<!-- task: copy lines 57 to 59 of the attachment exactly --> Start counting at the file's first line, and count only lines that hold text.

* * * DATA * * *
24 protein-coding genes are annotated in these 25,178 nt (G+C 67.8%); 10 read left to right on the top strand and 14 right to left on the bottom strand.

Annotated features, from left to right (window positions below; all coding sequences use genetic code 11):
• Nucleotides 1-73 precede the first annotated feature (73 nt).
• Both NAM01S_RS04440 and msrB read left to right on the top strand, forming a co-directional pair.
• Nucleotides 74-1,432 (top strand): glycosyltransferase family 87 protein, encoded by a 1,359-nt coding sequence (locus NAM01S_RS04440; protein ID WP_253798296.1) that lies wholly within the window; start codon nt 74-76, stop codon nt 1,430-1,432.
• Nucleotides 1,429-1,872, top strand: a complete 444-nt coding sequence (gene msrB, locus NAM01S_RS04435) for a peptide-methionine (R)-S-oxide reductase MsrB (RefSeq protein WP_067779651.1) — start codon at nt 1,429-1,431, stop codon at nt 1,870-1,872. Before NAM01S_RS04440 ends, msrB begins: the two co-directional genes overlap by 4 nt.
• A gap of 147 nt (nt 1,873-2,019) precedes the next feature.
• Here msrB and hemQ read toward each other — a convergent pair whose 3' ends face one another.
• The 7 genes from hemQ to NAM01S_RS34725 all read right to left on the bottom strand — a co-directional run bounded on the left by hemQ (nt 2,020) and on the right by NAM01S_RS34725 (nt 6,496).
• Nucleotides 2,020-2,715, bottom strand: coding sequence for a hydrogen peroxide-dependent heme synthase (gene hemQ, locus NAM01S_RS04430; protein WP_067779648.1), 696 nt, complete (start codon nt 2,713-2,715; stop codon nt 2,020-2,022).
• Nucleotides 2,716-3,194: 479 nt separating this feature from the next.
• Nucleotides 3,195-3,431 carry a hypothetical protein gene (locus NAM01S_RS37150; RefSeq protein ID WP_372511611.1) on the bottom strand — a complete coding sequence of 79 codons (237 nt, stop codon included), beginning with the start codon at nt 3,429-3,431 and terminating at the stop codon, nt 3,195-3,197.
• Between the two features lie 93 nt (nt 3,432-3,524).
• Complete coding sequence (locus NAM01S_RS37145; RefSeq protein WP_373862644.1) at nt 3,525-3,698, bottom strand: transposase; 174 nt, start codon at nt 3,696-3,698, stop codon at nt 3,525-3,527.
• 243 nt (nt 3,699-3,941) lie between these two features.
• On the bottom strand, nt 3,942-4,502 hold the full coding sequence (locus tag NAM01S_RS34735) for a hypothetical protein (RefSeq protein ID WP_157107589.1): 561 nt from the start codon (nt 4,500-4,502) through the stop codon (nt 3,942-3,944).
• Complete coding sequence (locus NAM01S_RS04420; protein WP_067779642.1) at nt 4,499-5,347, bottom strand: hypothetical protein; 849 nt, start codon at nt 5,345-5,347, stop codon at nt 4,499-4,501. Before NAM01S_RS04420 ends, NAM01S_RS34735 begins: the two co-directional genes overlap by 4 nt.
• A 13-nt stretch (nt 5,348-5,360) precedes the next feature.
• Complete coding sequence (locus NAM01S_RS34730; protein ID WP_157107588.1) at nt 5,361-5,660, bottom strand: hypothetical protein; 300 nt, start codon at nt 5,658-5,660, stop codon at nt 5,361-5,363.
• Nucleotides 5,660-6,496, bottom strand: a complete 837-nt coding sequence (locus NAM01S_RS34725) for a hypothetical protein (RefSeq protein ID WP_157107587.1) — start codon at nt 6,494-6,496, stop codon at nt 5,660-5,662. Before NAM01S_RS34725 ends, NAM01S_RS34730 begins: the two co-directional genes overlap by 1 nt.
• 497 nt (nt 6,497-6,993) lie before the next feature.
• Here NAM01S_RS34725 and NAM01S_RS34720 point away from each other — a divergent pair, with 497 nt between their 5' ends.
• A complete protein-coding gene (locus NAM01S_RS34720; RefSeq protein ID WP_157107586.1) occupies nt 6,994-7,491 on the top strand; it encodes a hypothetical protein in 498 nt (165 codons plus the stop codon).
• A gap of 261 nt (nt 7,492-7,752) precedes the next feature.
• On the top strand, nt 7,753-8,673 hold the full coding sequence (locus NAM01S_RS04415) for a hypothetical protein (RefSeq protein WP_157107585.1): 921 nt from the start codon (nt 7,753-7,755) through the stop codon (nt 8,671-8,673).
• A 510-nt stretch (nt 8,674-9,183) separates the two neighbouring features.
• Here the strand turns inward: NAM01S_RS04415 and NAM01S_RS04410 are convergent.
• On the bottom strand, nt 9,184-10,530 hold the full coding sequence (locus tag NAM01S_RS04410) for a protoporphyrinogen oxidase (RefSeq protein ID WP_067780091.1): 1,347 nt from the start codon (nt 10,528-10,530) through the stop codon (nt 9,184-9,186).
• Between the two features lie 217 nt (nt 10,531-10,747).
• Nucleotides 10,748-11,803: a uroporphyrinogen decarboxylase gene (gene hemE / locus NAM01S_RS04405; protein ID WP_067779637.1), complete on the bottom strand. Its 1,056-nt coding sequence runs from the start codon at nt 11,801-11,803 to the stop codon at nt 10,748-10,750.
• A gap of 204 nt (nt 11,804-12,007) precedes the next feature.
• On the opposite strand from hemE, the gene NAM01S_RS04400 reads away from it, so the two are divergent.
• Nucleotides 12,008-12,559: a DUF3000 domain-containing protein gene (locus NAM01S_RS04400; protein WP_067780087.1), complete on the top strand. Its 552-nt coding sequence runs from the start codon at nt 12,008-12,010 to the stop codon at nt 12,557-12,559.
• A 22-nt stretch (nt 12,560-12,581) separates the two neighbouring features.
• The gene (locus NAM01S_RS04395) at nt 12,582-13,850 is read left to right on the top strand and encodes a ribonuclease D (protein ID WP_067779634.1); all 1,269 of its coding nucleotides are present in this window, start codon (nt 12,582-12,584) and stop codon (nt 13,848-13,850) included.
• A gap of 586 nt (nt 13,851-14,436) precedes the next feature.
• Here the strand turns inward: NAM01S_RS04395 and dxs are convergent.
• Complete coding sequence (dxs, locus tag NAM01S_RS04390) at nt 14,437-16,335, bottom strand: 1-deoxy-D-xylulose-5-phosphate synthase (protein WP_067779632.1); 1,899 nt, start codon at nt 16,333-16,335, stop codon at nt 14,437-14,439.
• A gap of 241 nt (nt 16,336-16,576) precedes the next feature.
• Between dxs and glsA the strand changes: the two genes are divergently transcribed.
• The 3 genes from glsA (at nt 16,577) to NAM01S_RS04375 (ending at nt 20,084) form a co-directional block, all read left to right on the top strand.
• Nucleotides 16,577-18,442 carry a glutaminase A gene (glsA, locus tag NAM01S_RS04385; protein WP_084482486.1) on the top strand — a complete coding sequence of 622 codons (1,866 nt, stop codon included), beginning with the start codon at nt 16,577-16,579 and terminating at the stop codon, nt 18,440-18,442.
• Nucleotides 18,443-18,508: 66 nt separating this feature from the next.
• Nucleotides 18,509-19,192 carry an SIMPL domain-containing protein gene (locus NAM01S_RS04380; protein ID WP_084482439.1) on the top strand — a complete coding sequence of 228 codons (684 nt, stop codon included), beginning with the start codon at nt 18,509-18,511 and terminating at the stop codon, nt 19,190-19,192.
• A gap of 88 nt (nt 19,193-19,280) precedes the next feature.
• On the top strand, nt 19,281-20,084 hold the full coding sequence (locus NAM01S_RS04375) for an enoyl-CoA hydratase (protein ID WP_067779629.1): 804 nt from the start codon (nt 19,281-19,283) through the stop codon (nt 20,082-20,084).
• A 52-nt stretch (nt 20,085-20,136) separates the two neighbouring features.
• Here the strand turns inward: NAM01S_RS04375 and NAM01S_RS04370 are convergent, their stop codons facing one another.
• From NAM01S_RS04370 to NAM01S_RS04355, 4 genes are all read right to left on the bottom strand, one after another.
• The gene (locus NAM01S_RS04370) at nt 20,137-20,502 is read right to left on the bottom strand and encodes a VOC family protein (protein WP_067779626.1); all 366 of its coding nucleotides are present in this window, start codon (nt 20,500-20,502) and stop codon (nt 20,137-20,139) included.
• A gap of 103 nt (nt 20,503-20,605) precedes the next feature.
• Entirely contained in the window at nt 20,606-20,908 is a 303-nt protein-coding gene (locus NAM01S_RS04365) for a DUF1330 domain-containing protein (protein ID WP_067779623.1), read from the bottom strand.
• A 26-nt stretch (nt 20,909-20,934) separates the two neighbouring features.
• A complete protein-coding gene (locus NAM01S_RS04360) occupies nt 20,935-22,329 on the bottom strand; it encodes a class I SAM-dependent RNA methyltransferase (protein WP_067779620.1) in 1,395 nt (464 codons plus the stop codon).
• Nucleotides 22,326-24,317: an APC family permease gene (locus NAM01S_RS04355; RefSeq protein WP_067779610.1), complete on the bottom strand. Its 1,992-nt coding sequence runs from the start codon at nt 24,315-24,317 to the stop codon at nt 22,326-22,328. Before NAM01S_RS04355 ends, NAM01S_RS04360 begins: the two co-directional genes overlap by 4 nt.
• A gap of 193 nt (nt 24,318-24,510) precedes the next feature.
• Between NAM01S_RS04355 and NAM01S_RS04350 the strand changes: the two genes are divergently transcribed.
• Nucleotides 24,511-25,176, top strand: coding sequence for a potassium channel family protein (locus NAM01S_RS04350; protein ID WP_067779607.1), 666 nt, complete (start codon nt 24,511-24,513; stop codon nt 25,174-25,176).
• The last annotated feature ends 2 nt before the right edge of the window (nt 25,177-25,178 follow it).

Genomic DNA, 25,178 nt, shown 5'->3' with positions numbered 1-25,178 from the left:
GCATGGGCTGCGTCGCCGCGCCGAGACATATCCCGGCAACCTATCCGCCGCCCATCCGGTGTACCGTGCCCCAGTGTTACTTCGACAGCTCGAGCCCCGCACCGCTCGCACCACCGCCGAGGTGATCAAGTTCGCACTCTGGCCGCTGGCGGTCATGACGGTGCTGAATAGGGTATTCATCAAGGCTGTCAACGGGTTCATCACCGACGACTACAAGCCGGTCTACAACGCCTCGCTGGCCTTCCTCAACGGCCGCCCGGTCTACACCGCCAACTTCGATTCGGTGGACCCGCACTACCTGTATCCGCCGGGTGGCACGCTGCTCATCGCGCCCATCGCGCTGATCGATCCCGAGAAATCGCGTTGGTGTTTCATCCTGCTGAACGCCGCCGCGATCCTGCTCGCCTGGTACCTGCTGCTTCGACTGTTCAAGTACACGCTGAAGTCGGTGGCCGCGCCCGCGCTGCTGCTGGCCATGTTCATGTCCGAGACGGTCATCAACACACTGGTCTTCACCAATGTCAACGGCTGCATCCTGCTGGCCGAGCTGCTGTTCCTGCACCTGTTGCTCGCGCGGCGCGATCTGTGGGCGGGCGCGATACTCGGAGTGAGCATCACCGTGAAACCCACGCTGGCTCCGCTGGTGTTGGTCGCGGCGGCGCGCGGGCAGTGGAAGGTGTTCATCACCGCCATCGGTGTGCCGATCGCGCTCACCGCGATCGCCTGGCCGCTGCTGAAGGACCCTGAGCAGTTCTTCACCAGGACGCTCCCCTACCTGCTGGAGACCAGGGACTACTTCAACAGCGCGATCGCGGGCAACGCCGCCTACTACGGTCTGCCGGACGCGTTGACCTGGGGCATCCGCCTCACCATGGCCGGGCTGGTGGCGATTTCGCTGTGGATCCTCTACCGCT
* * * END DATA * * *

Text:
• Between NAM01S_RS04355 and NAM01S_RS04350 the strand changes: the two genes are divergently transcribed.
• Nucleotides 24,511-25,176, top strand: coding sequence for a potassium channel family protein (locus NAM01S_RS04350; protein ID WP_067779607.1), 666 nt, complete (start codon nt 24,511-24,513; stop codon nt 25,174-25,176).
• The last annotated feature ends 2 nt before the right edge of the window (nt 25,177-25,178 follow it).